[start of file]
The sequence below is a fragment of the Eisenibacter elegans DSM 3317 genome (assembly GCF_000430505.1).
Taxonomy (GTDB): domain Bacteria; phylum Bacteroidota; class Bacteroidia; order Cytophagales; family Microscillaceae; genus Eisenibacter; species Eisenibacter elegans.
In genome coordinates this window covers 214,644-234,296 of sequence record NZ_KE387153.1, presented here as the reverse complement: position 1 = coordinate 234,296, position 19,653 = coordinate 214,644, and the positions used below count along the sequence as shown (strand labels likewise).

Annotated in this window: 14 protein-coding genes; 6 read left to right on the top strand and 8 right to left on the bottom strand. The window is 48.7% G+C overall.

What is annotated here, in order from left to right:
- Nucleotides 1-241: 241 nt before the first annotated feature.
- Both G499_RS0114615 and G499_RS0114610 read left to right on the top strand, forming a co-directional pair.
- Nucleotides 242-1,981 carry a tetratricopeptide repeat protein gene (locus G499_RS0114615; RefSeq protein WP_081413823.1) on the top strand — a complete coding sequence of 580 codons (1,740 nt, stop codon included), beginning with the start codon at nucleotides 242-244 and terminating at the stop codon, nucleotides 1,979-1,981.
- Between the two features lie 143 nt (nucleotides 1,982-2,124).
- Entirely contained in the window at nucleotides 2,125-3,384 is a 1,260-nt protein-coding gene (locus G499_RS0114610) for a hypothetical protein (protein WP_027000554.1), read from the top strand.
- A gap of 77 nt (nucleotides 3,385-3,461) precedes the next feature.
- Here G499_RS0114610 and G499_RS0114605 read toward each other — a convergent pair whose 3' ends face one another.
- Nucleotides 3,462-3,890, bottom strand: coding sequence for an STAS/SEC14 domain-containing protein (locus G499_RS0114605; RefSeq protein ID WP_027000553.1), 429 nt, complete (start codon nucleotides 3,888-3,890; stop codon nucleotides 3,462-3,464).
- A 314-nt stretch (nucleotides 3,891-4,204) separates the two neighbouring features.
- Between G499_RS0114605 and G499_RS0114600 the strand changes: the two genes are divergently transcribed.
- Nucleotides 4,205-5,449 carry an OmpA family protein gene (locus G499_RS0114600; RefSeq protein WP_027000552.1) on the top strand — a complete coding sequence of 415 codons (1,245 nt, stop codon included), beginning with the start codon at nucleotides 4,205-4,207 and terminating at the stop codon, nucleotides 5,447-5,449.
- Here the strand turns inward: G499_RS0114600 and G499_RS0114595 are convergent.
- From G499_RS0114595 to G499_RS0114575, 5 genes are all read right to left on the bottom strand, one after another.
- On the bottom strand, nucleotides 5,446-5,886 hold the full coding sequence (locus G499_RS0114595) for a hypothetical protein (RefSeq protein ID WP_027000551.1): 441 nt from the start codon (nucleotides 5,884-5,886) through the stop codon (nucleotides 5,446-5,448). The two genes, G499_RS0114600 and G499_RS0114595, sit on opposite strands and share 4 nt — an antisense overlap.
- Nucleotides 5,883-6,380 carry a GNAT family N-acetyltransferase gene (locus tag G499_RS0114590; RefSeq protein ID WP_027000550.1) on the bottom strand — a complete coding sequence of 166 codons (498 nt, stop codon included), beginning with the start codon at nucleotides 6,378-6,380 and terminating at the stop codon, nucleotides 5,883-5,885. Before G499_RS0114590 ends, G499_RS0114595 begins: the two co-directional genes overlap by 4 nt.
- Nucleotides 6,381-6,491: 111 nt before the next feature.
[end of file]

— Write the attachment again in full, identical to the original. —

The sequence below is a fragment of the Eisenibacter elegans DSM 3317 genome (assembly GCF_000430505.1).
Taxonomy (GTDB): domain Bacteria; phylum Bacteroidota; class Bacteroidia; order Cytophagales; family Microscillaceae; genus Eisenibacter; species Eisenibacter elegans.
In genome coordinates this window covers 214,644-234,296 of sequence record NZ_KE387153.1, presented here as the reverse complement: position 1 = coordinate 234,296, position 19,653 = coordinate 214,644, and the positions used below count along the sequence as shown (strand labels likewise).

Annotated in this window: 14 protein-coding genes; 6 read left to right on the top strand and 8 right to left on the bottom strand. The window is 48.7% G+C overall.

What is annotated here, in order from left to right:
- Nucleotides 1-241: 241 nt before the first annotated feature.
- Both G499_RS0114615 and G499_RS0114610 read left to right on the top strand, forming a co-directional pair.
- Nucleotides 242-1,981 carry a tetratricopeptide repeat protein gene (locus G499_RS0114615; RefSeq protein WP_081413823.1) on the top strand — a complete coding sequence of 580 codons (1,740 nt, stop codon included), beginning with the start codon at nucleotides 242-244 and terminating at the stop codon, nucleotides 1,979-1,981.
- Between the two features lie 143 nt (nucleotides 1,982-2,124).
- Entirely contained in the window at nucleotides 2,125-3,384 is a 1,260-nt protein-coding gene (locus G499_RS0114610) for a hypothetical protein (protein WP_027000554.1), read from the top strand.
- A gap of 77 nt (nucleotides 3,385-3,461) precedes the next feature.
- Here G499_RS0114610 and G499_RS0114605 read toward each other — a convergent pair whose 3' ends face one another.
- Nucleotides 3,462-3,890, bottom strand: coding sequence for an STAS/SEC14 domain-containing protein (locus G499_RS0114605; RefSeq protein ID WP_027000553.1), 429 nt, complete (start codon nucleotides 3,888-3,890; stop codon nucleotides 3,462-3,464).
- A 314-nt stretch (nucleotides 3,891-4,204) separates the two neighbouring features.
- Between G499_RS0114605 and G499_RS0114600 the strand changes: the two genes are divergently transcribed.
- Nucleotides 4,205-5,449 carry an OmpA family protein gene (locus G499_RS0114600; RefSeq protein WP_027000552.1) on the top strand — a complete coding sequence of 415 codons (1,245 nt, stop codon included), beginning with the start codon at nucleotides 4,205-4,207 and terminating at the stop codon, nucleotides 5,447-5,449.
- Here the strand turns inward: G499_RS0114600 and G499_RS0114595 are convergent.
- From G499_RS0114595 to G499_RS0114575, 5 genes are all read right to left on the bottom strand, one after another.
- On the bottom strand, nucleotides 5,446-5,886 hold the full coding sequence (locus G499_RS0114595) for a hypothetical protein (RefSeq protein ID WP_027000551.1): 441 nt from the start codon (nucleotides 5,884-5,886) through the stop codon (nucleotides 5,446-5,448). The two genes, G499_RS0114600 and G499_RS0114595, sit on opposite strands and share 4 nt — an antisense overlap.
- Nucleotides 5,883-6,380 carry a GNAT family N-acetyltransferase gene (locus tag G499_RS0114590; RefSeq protein ID WP_027000550.1) on the bottom strand — a complete coding sequence of 166 codons (498 nt, stop codon included), beginning with the start codon at nucleotides 6,378-6,380 and terminating at the stop codon, nucleotides 5,883-5,885. Before G499_RS0114590 ends, G499_RS0114595 begins: the two co-directional genes overlap by 4 nt.
- Nucleotides 6,381-6,491: 111 nt before the next feature.